Questions on Intersex - APA

1. What does intersex means ?
A variety of conditions that lead to atypical development of physical sex characteristics are collectively referred to as intersex conditions. These conditions can involve abnormalities of the external genitals, internal reproductive organs, sex chromosomes, or sex-related hormones. Some examples include:
  • External genitals that cannot be easily classified as male or female 
  • Incomplete or unusual development of the internal reproductive organs 
  • Inconsistency between the external genitals and the internal reproductive organs 
  • Abnormalities of the sex chromosomes 
  • Abnormal development of the testes or ovaries 
  • Over- or underproduction of sex-related hormones 
  • Inability of the body to respond normally to sex-related hormones
Intersex was originally a medical term that was later embraced by some intersex persons. Many experts and persons with intersex conditions have recently recommended adopting the term disorders of sex development (DSD). They feel that this term is more accurate and less stigmatizing than the term intersex.

2. How common are Intersex conditions? 
There is no simple answer to this question. Intersex conditions are not always accurately diagnosed, experts sometimes disagree on exactly what qualifies as an intersex condition, and government agencies do not collect statistics about intersex individuals. Some experts estimate that as many as 1 in every 1,500 babies is born with genitals that cannot easily be classified as male or female.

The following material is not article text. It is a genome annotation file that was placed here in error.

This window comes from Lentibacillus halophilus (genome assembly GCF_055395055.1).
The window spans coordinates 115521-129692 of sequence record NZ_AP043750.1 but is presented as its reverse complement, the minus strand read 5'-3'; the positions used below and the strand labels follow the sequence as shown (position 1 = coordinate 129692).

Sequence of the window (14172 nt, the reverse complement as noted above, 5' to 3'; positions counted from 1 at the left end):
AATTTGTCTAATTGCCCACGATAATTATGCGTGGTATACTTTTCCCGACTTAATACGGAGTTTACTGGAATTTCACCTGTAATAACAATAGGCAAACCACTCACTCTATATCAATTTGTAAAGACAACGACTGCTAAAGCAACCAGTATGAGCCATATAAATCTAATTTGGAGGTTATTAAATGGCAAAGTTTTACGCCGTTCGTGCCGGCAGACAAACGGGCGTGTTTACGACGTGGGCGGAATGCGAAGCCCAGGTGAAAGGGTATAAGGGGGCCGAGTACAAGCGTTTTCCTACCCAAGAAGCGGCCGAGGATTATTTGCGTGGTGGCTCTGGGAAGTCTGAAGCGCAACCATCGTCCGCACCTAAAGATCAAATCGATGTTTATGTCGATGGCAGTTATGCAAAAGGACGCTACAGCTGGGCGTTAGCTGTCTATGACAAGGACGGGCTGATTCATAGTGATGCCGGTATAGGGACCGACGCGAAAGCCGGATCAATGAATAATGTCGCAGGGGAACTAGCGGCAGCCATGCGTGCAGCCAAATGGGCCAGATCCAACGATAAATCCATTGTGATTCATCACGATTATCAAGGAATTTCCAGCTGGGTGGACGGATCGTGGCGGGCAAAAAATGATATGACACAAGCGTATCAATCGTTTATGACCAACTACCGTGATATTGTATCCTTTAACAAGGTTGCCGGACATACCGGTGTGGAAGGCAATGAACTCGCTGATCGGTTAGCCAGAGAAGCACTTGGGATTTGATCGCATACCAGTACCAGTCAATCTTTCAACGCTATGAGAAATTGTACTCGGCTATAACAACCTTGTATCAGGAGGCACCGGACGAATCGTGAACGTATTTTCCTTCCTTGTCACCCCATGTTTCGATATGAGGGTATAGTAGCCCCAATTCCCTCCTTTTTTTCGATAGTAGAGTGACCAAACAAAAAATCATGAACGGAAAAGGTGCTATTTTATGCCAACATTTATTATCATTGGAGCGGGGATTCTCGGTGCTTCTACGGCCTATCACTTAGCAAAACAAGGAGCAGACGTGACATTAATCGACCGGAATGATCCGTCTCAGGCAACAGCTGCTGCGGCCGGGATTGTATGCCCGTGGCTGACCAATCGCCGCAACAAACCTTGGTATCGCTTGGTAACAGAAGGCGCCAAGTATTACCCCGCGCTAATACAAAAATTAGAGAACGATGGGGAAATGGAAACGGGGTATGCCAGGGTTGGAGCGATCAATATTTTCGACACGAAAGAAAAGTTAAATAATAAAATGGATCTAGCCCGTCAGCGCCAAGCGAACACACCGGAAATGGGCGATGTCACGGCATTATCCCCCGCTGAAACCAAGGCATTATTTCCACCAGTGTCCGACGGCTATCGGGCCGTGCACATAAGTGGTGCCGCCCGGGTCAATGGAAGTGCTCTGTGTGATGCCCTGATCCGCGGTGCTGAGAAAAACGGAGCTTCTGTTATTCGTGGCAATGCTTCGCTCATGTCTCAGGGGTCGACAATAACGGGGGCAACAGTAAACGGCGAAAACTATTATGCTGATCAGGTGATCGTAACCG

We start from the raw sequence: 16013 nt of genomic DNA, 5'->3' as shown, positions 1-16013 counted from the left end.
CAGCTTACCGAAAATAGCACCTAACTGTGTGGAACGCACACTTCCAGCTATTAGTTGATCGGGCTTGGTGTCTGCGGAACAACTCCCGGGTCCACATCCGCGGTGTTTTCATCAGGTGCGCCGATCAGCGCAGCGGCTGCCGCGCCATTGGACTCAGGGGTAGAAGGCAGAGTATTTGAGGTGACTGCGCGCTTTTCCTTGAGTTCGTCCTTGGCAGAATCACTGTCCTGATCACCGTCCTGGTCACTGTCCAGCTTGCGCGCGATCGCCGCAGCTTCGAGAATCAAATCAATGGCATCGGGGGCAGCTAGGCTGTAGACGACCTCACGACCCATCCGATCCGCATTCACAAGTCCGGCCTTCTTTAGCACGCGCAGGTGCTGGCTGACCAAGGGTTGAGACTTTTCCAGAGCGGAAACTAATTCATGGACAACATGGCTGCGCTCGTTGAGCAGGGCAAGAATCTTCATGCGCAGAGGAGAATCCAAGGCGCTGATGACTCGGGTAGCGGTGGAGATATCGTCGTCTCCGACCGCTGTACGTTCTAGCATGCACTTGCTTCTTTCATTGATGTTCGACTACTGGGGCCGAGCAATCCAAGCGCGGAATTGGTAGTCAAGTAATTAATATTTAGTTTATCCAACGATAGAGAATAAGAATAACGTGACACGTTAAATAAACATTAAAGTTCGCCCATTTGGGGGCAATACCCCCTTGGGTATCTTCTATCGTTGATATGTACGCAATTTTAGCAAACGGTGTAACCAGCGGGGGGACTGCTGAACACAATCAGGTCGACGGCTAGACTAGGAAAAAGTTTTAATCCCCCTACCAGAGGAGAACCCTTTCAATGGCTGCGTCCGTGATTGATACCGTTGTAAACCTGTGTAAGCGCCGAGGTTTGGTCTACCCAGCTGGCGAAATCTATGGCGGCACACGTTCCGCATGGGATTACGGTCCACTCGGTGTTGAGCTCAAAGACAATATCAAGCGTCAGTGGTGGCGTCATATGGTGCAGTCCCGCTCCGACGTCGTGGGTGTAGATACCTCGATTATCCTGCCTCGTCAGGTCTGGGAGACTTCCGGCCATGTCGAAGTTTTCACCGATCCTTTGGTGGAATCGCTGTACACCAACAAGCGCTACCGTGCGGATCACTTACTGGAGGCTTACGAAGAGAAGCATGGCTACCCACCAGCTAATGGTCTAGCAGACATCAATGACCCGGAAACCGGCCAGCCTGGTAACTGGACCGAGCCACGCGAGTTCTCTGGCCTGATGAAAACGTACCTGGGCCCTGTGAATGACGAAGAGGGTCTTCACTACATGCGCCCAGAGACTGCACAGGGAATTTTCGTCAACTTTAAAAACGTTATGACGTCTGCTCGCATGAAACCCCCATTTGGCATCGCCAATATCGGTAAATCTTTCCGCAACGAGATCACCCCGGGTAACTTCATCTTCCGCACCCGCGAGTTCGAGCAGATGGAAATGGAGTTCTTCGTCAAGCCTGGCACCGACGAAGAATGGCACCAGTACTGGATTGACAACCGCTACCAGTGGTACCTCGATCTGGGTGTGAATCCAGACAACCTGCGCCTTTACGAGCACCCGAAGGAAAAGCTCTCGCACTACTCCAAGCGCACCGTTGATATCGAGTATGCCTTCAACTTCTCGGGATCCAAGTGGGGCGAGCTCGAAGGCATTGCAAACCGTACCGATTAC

3. Are Intersex conditions always apparent at birth ? 
Not always. Some intersex conditions cause babies to be born with genitals that cannot easily be classified as male or female (called ambiguous genitals). These intersex conditions are usually recognized at birth. The first four conditions listed above—congenital adrenal hyperplasia, 5-alpha-reductase deficiency, partial androgen insensitivity syndrome, and penile agenesis—are in this category. Other intersex conditions, including the last four conditions listed above—complete androgen insensitivity, Klinefelter syndrome, Turner syndrome, and vaginal agenesis—usually do not result in ambiguous genitals and may not be recognized at birth. Babies born with these conditions are assigned to the sex consistent with their genitals, just like other babies. Their intersex conditions may only become apparent later in life, often around the time of puberty.

4. What are some examples for Intersex conditons? 
Congenital adrenal hyperplasia, in which overproduction of hormones in the adrenal gland causes masculinization of the genitals in female infants. 
  • 5-alpha-reductase deficiency, in which low levels of an enzyme, 5-alpha-reductase, cause incomplete masculinization of the genitals in male infants 
  • Partial androgen insensitivity, in which cells do not respond normally to testosterone and related hormones, causing incomplete masculinization of the genitals in male infants 
  • Penile agenesis, in which male infants are born without a penis 
  • Complete androgen insensitivity, in which cells do not respond at all to testosterone and related hormones, causing female-appearing genitals in infants with male chromosomes 
  • Klinefelter syndrome, in which male infants are born with an extra X (female) chromosome, which typically causes incomplete masculinization and other anomalies 
  • Turner syndrome, in which female infants are born with one, rather than two, X (female) chromosomes, causing developmental anomalies 
  • Vaginal agenesis, in which female infants are born without a vagina



read more here: Understanding Intersex